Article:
The indispensable tool for the Massachusetts adult beverage trade.

Single Blog Title

This is a single blog caption


• 35
• Wine Director & Restaurant Manager • Rialto
Restaurant, Charles Hotel, Cambridge, MA

Even the elegant places suffer stressful moments; Rialto,
the Charles Hotel’s flagship destination dining room – since
its 1994 opening the bailiwick of award-winning Chef Jody
Adams – has weathered wintry changes. Restaurateuse par
excellence Michela Larson departs as co-owner, major
renovations shut down the room from New Year ’til almost
Valentine’s Day, and Chef Adams is revisiting the Italian
table that bring her kudos from afar and near. The morning
after working half the night hosting a 3OO-guest party
honoring Jack Connors of Hill Holiday that required moving
Rialto’s furniture twice, Tiffany Taylor made it in to this
interview, a little fuzzy but professionally clad, and
totally game.

I started
at Northwestern and transferred to University of Chicago in
business. I love the city: boating, dining, walking around
that dynamic architecture, great blues. But it’s low key
too. I worked in restaurants throughout college and kinda
fell in love with wine. It has to rub off on you, and every
year you re-educate yourself with new vintages, new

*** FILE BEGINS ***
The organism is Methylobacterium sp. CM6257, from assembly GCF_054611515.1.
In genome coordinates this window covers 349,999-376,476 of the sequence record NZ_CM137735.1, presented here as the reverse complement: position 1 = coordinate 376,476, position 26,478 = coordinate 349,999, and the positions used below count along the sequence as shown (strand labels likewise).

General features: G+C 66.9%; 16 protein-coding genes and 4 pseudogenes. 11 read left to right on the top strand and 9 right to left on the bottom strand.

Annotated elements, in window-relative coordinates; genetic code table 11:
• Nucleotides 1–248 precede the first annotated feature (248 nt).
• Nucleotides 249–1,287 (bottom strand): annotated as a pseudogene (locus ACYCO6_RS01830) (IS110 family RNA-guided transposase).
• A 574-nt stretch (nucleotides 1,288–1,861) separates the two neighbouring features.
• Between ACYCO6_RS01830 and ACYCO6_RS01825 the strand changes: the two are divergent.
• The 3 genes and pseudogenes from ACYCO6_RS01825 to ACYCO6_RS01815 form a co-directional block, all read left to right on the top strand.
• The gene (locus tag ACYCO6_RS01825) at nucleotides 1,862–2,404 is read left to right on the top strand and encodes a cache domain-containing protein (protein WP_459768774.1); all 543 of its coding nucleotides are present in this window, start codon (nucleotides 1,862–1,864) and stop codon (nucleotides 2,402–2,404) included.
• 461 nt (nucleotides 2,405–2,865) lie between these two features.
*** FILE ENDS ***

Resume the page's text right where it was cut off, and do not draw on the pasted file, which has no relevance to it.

products. There’s so much out there now – even wines from
Ohio! Chicago used to be very Italian-oriented, but today it
has gotten so much more adventurous, across the board. I
still love going to Tru, one of my favorites.

In Boston,
I briefly worked at Todd English’s Kingfish Hall and Sauce
in Davis Square, after managing, buying wine and waiting
tables in Ann Arbor, Michigan, my home-town. Ann Arbor’s a
lot like Cambridge, with a liberal mix of university,
hospitals and business. After tastings, I’d suggest that my
manager buy certain wines on the list. He did, and we sold a
lot of them. It grew from there; I eventually became buyer.
Like Rialto, there was a regular clientele; you’d get to
know the customers and their tastes. Here, we use the Open
Table reservation system, where you can insert notes about
customers’ preferences. Though I’m here four to five of the
seven nights we’re open, our incredibly wine-savvy servers
can check on a guest’s wine notations. That’s a huge

renovations, we ran sensory training comparing and analyzing
red and white wines. The staff tried various wines with
Jody’s dishes in blind tastings. We’re looking to continue
with structured, focused monthly wine tastings. It might
depend on what’s available, what’s open. Sometimes I’ll run
it, sometimes a distributor. We’ve had afternoons tastings
with Jody in our bar, very informal, just tasting dishes
with various wines and talking about them. This is for the